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Prevention & Screening for Cancer

Prevention for Cancer

If you’re interested in preventing cancer, take comfort in the truth that easy lifestyle changes can make a variation. Consider these cancer-prevention tips.

 

1. Eat a healthy diet

 

Although making healthy choices at the grocery store and mealtime can’t support cancer prevention, it might decrease your risk. Consider these guidelines:

  • Eat lots of fruits and greens. Base your diet on fruits, greens and other foods from plant sources — such as whole grains and beans.
  • Avoid obesity. Eat lighter and leaner by choosing fewer high-calorie foods, including polished sugars and fat from animal sources.
  • Limit processed meats. A report from the cancer agency of the WHO concluded that consuming large amounts of processed meat can slightly increase the risk of certain types of cancer.

In addition, women who eat a Mediterranean diet supplemented with extra-virgin olive oil and different nuts might have a reduced risk of breast cancer. The Mediterranean diet focuses mostly on plant-based foods, such as fruits and greens, whole grains, legumes, and nuts. People who follow the Mediterranean diet choose healthy fats, such as olive oil, over butter and fish instead of red meat.

2. Don’t use tobacco

 

Using any kind of tobacco puts you on a disaster course with cancer. Smoking has been connected to different types of cancer — including cancer of the lung, mouth, throat, larynx, pancreas, bladder, cervix and kidney. Chewing tobacco has been connected to cancer of the oral cavity and pancreas. Even if you don’t use tobacco, exposure to secondhand smoke might raise your risk of lung cancer.

3. Maintain a normal weight and be physically active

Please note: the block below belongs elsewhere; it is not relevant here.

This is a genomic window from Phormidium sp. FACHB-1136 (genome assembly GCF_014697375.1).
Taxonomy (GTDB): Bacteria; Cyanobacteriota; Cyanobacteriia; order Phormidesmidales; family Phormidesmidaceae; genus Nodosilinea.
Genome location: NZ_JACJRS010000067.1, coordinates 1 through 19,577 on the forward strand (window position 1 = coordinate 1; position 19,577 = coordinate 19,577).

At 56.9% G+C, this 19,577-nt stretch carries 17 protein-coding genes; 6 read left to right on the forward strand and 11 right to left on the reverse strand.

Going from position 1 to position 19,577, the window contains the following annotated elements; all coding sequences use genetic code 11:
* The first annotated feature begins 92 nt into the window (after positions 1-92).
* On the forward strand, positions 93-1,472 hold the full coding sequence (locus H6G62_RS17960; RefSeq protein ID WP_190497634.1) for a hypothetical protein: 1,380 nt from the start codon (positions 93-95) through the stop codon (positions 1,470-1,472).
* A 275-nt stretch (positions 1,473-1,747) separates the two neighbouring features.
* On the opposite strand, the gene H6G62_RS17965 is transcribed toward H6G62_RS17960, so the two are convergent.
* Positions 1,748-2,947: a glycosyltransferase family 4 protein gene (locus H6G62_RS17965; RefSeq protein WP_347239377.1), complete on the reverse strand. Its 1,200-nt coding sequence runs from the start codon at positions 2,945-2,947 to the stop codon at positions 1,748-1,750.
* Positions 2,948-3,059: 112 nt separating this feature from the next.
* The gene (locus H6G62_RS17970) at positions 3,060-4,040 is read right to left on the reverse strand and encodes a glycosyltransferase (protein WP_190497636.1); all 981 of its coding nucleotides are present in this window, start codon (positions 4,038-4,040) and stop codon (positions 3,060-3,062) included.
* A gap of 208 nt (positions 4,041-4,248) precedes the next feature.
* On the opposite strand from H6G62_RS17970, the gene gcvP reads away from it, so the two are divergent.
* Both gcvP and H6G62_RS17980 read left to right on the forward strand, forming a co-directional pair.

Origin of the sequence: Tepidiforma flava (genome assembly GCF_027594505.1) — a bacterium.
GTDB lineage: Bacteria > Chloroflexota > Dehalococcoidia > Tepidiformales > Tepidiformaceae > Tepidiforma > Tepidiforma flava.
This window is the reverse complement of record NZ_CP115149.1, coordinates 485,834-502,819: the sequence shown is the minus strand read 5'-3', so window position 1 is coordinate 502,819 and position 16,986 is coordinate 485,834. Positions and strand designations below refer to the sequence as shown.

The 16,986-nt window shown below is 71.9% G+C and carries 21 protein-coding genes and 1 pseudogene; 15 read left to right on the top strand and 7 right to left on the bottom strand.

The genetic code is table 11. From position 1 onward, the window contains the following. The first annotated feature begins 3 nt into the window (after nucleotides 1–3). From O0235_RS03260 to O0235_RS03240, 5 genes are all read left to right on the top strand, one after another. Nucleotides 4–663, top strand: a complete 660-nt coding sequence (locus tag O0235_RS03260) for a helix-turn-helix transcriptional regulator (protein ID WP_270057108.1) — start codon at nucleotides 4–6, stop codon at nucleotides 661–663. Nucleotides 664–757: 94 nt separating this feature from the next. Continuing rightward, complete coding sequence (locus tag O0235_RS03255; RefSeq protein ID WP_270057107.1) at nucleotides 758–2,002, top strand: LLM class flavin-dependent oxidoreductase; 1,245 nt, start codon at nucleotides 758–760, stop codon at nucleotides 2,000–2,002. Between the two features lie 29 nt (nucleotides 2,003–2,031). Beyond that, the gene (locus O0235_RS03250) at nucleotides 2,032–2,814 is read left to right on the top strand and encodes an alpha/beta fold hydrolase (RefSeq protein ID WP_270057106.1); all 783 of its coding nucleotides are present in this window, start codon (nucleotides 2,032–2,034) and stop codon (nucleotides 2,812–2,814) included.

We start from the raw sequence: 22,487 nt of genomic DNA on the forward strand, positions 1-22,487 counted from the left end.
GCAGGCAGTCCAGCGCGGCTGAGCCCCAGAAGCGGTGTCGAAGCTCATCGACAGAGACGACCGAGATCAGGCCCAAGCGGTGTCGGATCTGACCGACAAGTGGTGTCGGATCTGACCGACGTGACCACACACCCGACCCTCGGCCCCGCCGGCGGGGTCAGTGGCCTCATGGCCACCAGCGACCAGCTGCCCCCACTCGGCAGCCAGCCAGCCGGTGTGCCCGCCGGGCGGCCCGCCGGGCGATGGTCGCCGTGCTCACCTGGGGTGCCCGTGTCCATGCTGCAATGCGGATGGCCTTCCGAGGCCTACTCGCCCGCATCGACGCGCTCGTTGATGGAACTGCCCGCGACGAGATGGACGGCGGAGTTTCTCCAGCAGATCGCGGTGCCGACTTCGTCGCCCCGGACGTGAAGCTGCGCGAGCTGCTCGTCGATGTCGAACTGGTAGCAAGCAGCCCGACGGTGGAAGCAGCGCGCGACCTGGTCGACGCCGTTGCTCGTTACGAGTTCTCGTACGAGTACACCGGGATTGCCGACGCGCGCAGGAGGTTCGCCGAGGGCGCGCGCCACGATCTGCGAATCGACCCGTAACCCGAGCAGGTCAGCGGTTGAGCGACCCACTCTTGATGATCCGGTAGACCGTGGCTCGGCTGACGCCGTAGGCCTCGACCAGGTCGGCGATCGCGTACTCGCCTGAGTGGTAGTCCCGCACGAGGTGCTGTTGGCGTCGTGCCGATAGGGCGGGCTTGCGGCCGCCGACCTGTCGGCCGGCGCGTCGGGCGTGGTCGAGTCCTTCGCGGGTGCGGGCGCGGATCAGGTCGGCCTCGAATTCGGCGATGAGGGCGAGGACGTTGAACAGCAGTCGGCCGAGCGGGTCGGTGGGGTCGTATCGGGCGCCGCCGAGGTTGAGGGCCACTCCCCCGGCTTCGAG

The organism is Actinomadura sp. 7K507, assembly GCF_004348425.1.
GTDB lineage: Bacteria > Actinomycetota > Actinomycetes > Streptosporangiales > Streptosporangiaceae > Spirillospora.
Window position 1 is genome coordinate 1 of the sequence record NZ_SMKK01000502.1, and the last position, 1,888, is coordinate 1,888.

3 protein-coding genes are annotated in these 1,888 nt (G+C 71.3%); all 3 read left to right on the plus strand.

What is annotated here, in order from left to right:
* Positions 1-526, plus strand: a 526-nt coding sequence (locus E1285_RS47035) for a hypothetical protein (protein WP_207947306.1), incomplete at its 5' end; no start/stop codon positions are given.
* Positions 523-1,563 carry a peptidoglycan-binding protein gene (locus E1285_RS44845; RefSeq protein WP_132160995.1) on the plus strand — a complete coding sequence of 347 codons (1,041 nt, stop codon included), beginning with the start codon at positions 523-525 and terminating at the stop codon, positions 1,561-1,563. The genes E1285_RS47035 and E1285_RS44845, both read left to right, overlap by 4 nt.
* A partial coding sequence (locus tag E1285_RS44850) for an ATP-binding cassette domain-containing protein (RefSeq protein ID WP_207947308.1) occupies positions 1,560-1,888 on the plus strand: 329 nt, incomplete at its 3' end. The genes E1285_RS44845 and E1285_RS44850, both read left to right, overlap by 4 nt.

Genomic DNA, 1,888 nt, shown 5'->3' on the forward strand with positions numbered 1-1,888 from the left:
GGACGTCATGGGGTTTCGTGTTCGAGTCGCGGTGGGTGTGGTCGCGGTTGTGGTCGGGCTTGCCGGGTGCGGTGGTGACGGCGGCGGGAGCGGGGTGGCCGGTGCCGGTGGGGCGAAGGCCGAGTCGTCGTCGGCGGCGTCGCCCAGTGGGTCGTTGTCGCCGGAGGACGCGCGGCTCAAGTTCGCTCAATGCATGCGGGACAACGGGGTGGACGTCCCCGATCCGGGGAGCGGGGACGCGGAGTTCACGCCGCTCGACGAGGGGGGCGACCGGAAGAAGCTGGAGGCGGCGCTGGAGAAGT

Maintaining a healthy weight might reduce the chance of several types of cancer, including cancer of the breast, prostate, lung, colon, and kidney.

Physical activity counts, too. In addition to helping you control your weight, physical activity on its own might reduce the risk of breast cancer and colon cancer.

4. Avoid risky behaviors

 

Another useful cancer prevention tactic is to avoid risky behaviors that can lead to diseases that, in turn, might raise the risk of cancer. For example:

  • Practice safe courtship. Limit your number of intimate partners and use a condom when you have sex. The more sexual partners you have in your lifetime, the more likely you are to get a sexually spread infection — such as HIV or HPV. People who have HIV or AIDS have a bigger risk of cancer of the anus, liver, and lung. HPV is most often linked with cervical cancer, but it might also raise the chance of cancer of the anus, penis, throat, vulva, and vagina.
  • Don’t share needles. Sharing needles with people who use intravenous drugs can lead to HIV, as well as hepatitis B and hepatitis C — which can raise the risk of liver cancer. If you’re concerned about drug misuse or habit, ask expert help.

5. Get regular medical care

 

Routine self-exams and screenings for different kinds of cancers — such as cancer of the skin, colon, cervix, and breast — can raise your chances of finding cancer early, when treatment is most likely to be successful. Ask the surgeon about the best cancer screening schedule for you.

Screening for Cancer

 

Screening tests can help find cancer at an early stage before symptoms appear. When abnormal tissue or cancer is found early, it may be easier to treat or cure. By the time symptoms appear, the cancer may have grown and spread. This can make cancer harder to treat or cure.

 

It is necessary to remember that when your surgeon recommends a screening test, it does not always mean he or she thinks you have cancer. Screening tests are performed when you have no cancer signs.

Is screening for cancer helpful?

 

Between 3% and 35% of cancer deaths could be avoided through screening.

The risk of developing many kinds of cancer can be reduced by practicing good lifestyle habits, such as consuming a healthy diet, getting daily exercise, and not smoking. Also, the earlier a cancer is detected and treatment starts, the better the chances are that the treatment will be successful.

It’s important to understand even though most screening tests are noninvasive or minimally invasive, some do present little risks of serious difficulties. Some tests can also generate false-positives, which may lead to stress and additional invasive diagnostic procedures.

Even with some potential drawbacks, cancer screenings should be a vital part of your health care. the surgeons recommend screening people of average risk for colorectal cancer, cervical cancer, and breast cancer.

Deciding to participate in a cancer screening is a personal health choice that should be based on a discussion between you and your surgeon.

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